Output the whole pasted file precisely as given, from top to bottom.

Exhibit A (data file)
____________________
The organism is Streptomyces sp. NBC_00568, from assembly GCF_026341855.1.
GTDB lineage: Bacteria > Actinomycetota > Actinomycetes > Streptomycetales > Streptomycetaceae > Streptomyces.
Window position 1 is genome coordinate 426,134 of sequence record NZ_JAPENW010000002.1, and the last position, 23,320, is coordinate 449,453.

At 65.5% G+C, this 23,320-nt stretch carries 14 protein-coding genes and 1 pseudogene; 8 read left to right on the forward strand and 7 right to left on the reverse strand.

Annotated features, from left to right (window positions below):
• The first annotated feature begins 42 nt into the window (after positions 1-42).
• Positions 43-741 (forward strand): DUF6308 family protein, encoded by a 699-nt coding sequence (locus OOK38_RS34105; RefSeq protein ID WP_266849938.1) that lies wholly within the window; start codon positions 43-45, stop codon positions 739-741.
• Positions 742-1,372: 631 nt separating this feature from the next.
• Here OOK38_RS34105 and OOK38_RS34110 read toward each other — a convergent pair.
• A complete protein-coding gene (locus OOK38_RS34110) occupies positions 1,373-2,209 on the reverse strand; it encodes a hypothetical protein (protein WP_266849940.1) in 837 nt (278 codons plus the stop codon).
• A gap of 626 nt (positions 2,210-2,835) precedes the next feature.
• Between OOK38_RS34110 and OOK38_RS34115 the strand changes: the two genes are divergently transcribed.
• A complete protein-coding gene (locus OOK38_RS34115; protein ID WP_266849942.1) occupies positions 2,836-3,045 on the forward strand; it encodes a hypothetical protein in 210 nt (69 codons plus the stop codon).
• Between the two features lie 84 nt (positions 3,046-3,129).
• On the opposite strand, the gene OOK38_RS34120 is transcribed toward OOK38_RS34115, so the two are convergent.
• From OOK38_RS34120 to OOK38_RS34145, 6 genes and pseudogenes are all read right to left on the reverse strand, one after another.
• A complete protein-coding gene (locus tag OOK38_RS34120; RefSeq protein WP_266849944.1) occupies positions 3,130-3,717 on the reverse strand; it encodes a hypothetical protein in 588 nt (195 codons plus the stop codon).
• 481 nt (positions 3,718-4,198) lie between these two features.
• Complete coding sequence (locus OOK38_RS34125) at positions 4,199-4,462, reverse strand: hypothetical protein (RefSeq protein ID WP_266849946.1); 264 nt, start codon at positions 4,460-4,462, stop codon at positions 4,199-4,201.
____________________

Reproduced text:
The organism is Streptomyces sp. NBC_00568, from assembly GCF_026341855.1.
GTDB lineage: Bacteria > Actinomycetota > Actinomycetes > Streptomycetales > Streptomycetaceae > Streptomyces.
Window position 1 is genome coordinate 426,134 of sequence record NZ_JAPENW010000002.1, and the last position, 23,320, is coordinate 449,453.

At 65.5% G+C, this 23,320-nt stretch carries 14 protein-coding genes and 1 pseudogene; 8 read left to right on the forward strand and 7 right to left on the reverse strand.

Annotated features, from left to right (window positions below):
• The first annotated feature begins 42 nt into the window (after positions 1-42).
• Positions 43-741 (forward strand): DUF6308 family protein, encoded by a 699-nt coding sequence (locus OOK38_RS34105; RefSeq protein ID WP_266849938.1) that lies wholly within the window; start codon positions 43-45, stop codon positions 739-741.
• Positions 742-1,372: 631 nt separating this feature from the next.
• Here OOK38_RS34105 and OOK38_RS34110 read toward each other — a convergent pair.
• A complete protein-coding gene (locus OOK38_RS34110) occupies positions 1,373-2,209 on the reverse strand; it encodes a hypothetical protein (protein WP_266849940.1) in 837 nt (278 codons plus the stop codon).
• A gap of 626 nt (positions 2,210-2,835) precedes the next feature.
• Between OOK38_RS34110 and OOK38_RS34115 the strand changes: the two genes are divergently transcribed.
• A complete protein-coding gene (locus OOK38_RS34115; protein ID WP_266849942.1) occupies positions 2,836-3,045 on the forward strand; it encodes a hypothetical protein in 210 nt (69 codons plus the stop codon).
• Between the two features lie 84 nt (positions 3,046-3,129).
• On the opposite strand, the gene OOK38_RS34120 is transcribed toward OOK38_RS34115, so the two are convergent.
• From OOK38_RS34120 to OOK38_RS34145, 6 genes and pseudogenes are all read right to left on the reverse strand, one after another.
• A complete protein-coding gene (locus tag OOK38_RS34120; RefSeq protein WP_266849944.1) occupies positions 3,130-3,717 on the reverse strand; it encodes a hypothetical protein in 588 nt (195 codons plus the stop codon).
• 481 nt (positions 3,718-4,198) lie between these two features.
• Complete coding sequence (locus OOK38_RS34125) at positions 4,199-4,462, reverse strand: hypothetical protein (RefSeq protein ID WP_266849946.1); 264 nt, start codon at positions 4,460-4,462, stop codon at positions 4,199-4,201.